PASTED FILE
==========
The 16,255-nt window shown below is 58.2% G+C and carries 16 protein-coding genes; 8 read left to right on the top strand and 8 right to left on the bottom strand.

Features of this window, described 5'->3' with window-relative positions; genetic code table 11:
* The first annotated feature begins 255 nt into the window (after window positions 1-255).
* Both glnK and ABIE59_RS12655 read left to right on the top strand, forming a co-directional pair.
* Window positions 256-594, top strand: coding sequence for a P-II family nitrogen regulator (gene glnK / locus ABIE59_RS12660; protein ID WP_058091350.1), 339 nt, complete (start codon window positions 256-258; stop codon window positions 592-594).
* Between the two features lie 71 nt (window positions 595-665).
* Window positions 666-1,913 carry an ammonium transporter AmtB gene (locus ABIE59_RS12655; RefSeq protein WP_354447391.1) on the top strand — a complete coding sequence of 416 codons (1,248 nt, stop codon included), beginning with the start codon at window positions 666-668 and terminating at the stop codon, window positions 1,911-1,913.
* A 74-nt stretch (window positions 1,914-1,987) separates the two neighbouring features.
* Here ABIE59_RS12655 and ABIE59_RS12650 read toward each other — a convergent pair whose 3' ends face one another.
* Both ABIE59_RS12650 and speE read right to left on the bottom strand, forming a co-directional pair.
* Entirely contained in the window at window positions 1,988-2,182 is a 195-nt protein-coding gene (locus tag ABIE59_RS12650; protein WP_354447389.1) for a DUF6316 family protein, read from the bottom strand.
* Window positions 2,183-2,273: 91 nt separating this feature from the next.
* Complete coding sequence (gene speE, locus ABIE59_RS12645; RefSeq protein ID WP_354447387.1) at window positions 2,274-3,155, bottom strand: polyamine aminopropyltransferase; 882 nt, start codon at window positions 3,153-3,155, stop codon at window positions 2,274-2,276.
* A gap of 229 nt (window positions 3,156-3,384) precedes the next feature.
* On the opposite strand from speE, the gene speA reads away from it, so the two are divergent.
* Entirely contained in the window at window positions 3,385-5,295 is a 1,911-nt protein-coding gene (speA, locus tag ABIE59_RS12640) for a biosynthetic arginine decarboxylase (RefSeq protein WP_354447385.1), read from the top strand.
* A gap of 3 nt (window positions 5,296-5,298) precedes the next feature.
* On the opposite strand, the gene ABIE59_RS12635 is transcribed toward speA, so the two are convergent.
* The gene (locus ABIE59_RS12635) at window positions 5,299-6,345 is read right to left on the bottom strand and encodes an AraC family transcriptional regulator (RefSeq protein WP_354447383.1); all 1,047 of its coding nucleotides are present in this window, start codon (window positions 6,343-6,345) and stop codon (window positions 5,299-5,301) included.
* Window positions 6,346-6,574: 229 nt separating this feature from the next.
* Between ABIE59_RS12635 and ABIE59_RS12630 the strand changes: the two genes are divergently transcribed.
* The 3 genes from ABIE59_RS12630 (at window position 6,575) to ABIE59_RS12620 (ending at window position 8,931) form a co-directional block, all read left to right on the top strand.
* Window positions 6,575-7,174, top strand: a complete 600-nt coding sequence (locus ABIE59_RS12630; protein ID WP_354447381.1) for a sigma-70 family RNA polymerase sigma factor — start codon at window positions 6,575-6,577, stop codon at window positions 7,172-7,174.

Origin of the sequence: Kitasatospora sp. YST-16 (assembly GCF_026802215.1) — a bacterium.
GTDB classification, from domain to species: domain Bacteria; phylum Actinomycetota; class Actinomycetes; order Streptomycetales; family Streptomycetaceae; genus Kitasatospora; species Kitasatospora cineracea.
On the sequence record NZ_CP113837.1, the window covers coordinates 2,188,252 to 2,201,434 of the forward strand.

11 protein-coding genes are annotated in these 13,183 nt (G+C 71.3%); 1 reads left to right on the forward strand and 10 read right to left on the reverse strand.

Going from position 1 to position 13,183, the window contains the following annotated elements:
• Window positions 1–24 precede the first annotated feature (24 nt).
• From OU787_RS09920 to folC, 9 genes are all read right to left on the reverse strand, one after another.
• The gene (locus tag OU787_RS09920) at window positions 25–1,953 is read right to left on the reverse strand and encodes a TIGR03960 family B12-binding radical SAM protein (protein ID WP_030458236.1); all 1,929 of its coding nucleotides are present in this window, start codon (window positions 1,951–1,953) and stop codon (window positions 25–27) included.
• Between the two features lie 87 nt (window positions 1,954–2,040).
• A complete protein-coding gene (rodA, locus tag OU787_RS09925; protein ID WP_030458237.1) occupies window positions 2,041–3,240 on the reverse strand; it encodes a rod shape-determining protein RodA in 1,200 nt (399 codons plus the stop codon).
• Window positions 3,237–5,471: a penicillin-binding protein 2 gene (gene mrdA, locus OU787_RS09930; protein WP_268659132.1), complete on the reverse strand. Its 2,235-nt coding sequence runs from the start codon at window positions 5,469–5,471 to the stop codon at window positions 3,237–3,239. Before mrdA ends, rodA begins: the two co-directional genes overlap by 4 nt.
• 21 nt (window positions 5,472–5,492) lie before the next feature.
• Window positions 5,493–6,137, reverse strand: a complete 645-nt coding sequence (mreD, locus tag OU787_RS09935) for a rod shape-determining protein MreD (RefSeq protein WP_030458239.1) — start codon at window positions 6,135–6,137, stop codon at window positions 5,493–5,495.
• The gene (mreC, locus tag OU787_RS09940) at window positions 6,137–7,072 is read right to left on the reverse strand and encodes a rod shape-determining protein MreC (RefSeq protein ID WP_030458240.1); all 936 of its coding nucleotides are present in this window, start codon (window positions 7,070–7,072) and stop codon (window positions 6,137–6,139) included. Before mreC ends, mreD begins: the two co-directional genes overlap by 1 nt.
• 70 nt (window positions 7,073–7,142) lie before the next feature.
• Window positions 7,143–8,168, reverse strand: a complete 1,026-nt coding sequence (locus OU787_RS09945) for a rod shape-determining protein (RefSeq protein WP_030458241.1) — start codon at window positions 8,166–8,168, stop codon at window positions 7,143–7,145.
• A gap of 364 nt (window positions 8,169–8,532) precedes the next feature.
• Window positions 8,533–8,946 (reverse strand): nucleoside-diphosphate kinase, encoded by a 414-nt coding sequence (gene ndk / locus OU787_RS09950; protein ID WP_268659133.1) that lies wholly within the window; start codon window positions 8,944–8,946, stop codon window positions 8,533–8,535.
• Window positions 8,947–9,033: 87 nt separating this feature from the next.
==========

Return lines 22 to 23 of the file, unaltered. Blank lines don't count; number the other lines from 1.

* The 3 genes from ABIE59_RS12630 (at window position 6,575) to ABIE59_RS12620 (ending at window position 8,931) form a co-directional block, all read left to right on the top strand.
* Window positions 6,575-7,174, top strand: a complete 600-nt coding sequence (locus ABIE59_RS12630; protein ID WP_354447381.1) for a sigma-70 family RNA polymerase sigma factor — start codon at window positions 6,575-6,577, stop codon at window positions 7,172-7,174.